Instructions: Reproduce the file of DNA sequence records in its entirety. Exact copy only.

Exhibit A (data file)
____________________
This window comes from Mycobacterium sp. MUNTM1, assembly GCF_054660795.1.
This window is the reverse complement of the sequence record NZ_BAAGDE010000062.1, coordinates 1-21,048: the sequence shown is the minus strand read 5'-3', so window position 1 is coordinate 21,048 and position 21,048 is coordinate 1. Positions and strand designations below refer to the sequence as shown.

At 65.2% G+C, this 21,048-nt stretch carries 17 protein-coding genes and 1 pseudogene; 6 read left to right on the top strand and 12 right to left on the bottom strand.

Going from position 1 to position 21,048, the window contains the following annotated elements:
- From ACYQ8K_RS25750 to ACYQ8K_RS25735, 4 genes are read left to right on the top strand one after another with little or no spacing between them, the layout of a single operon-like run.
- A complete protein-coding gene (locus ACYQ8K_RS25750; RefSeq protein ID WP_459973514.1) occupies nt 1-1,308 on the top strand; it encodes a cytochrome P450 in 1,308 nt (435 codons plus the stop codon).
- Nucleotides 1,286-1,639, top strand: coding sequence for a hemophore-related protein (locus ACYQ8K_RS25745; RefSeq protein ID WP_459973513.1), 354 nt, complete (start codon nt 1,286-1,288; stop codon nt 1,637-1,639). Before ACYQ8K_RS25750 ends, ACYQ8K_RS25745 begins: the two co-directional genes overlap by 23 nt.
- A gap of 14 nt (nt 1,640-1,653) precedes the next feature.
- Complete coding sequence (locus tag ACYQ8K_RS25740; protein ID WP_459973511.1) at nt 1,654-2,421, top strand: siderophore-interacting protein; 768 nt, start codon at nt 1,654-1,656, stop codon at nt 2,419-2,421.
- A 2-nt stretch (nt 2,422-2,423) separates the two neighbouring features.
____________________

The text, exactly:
This window comes from Mycobacterium sp. MUNTM1, assembly GCF_054660795.1.
This window is the reverse complement of the sequence record NZ_BAAGDE010000062.1, coordinates 1-21,048: the sequence shown is the minus strand read 5'-3', so window position 1 is coordinate 21,048 and position 21,048 is coordinate 1. Positions and strand designations below refer to the sequence as shown.

At 65.2% G+C, this 21,048-nt stretch carries 17 protein-coding genes and 1 pseudogene; 6 read left to right on the top strand and 12 right to left on the bottom strand.

Going from position 1 to position 21,048, the window contains the following annotated elements:
- From ACYQ8K_RS25750 to ACYQ8K_RS25735, 4 genes are read left to right on the top strand one after another with little or no spacing between them, the layout of a single operon-like run.
- A complete protein-coding gene (locus ACYQ8K_RS25750; RefSeq protein ID WP_459973514.1) occupies nt 1-1,308 on the top strand; it encodes a cytochrome P450 in 1,308 nt (435 codons plus the stop codon).
- Nucleotides 1,286-1,639, top strand: coding sequence for a hemophore-related protein (locus ACYQ8K_RS25745; RefSeq protein ID WP_459973513.1), 354 nt, complete (start codon nt 1,286-1,288; stop codon nt 1,637-1,639). Before ACYQ8K_RS25750 ends, ACYQ8K_RS25745 begins: the two co-directional genes overlap by 23 nt.
- A gap of 14 nt (nt 1,640-1,653) precedes the next feature.
- Complete coding sequence (locus tag ACYQ8K_RS25740; protein ID WP_459973511.1) at nt 1,654-2,421, top strand: siderophore-interacting protein; 768 nt, start codon at nt 1,654-1,656, stop codon at nt 2,419-2,421.
- A 2-nt stretch (nt 2,422-2,423) separates the two neighbouring features.